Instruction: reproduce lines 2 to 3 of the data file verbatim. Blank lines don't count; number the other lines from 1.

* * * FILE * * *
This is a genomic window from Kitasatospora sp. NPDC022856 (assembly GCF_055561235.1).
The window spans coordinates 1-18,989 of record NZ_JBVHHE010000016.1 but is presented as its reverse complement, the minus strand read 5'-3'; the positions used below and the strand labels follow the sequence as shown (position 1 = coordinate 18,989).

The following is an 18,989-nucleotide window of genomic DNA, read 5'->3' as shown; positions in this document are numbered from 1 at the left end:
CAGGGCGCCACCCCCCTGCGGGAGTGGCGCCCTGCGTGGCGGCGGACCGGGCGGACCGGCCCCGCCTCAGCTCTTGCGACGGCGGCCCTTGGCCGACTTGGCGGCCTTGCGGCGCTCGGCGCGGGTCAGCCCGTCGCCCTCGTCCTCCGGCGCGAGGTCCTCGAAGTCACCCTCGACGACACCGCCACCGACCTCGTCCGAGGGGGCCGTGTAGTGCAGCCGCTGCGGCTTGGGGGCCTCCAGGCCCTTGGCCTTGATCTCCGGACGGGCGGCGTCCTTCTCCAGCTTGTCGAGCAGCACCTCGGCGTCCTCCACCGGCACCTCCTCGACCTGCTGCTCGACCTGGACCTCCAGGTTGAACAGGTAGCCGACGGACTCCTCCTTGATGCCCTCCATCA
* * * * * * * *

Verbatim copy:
The window spans coordinates 1-18,989 of record NZ_JBVHHE010000016.1 but is presented as its reverse complement, the minus strand read 5'-3'; the positions used below and the strand labels follow the sequence as shown (position 1 = coordinate 18,989).

The following is an 18,989-nucleotide window of genomic DNA, read 5'->3' as shown; positions in this document are numbered from 1 at the left end: